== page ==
Tricky, right? Especially when it comes to colors, which can look drastically different from monitor to monitor. But, for instance, say a patterned dress has a long sash that just looks like ruching in the photo. If your dress arrived in the mail and you were surprised as heck by this detail, mention that in the review. In all likelihood, someone else will make the same visual error.

And that’s all I’ve got! Who out there is consistent about writing online reviews? Do you find that the reviews for certain brands are more helpful than others? What else would you add to this list of tips?

Screen cap from Boden

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Reader Request: Rut vs. Signature

 

signature style or rut 2

Reader Brenda sent me this fantastic question:

I’ve been considering the difference between a style rut vs. developing a signature look. I’ve read, for example, that Anna Wintor routinely wears a variation on a sheath dress. She’s found what works and sticks with it. Is that a signature or a rut?

I sew a lot of my clothes and have a standard fit & flare dress pattern that I use. I vary the fabric, color, sleeve length and details, and neckline shape, and I get compliments from people. Now there’s a niggling in the back of my head that I’m in a rut, but the competing thought is that this is working for me. I’d love your thoughts on this!

Seriously, isn’t that a good one? As a person who loves being eclectic, I hadn’t given it a ton of thought before Brenda posted the question, but here are my initial thoughts:

How do you feel about it?

This is the main point of differentiation, if you ask me. A rut feels bad, boring, frustrating, and difficult to get out of. You’re in a rut if you’re wearing the same things over and over again and cannot think of anything else you’d rather wear. A signature feels natural, aligned with your inner vision of yourself, freeing, serene. You’ve developed a signature if you’re wearing the same things over and over again and feel pulled-together and perfectly like yourself.

Does it suit you?

Many of us get stuck in ruts wearing garments or outfits that are more easy than appealing: Jeans and a tee, trousers and a cardigan, the same style of dress. They’re on-hand, they fit, they’re comfortable, they’re washable. We may wear them constantly even though they don’t make us feel good about ourselves. Part of the rut is identifying that your routines aren’t necessarily working for your figure or style, and feeling helpless to change. A signature, on the other hand, is a style or garment that you gravitate toward or even collect specifically because you love how it works for you. You’ve actively chosen it because it suits you and made it central to your personal style.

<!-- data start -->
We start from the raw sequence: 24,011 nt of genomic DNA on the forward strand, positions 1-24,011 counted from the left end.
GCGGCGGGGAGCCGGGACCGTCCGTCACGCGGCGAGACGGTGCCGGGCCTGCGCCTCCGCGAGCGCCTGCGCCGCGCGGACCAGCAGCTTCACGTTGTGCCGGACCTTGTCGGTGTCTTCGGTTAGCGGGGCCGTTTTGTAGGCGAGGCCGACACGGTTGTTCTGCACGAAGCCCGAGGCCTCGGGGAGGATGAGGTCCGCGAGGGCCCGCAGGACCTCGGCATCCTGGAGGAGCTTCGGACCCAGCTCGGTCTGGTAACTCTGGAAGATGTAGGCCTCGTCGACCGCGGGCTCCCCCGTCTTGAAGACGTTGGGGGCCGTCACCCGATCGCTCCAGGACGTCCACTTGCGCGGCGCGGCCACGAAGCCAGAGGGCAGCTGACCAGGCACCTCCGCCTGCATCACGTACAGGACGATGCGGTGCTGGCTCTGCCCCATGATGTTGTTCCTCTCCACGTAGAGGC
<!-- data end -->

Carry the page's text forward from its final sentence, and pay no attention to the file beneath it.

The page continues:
Do you employ variations on your theme?

Our girl A.W. is definitely a fan of the sheath, but she mixes up her choices. We see cap sleeves, half sleeves, no sleeves. Colors and neutrals. She definitely gravitates toward prints, but there are a few solids in her closet, too. And she varies her accessories: Sometimes there’s a belt or necklace, she switches out her watch occasionally, and gorgeous and varied shoes. If she were in a rut, she would probably stick to a single sleeve style and palette, and style her sheaths the same way every time.

Do you mix in other options?

Naturally, if you wear the exact same thing every day, you’re in uniform territory. And nothing wrong with that, especially if you FEEL great in your uniform. If you wear extremely slight variations on the same combinations every day and never introduce other outfits or styles – and especially if doing this makes you feel trapped, bored, or stuck, as mentioned above – that is more of a rut situation. But if you have a style of pant, shoe, dress, or necklace that is your sartorial touchstone but still occasionally wear and enjoy wearing other styles of pant, shoe, dress, or necklace, you’ve likely developed a signature.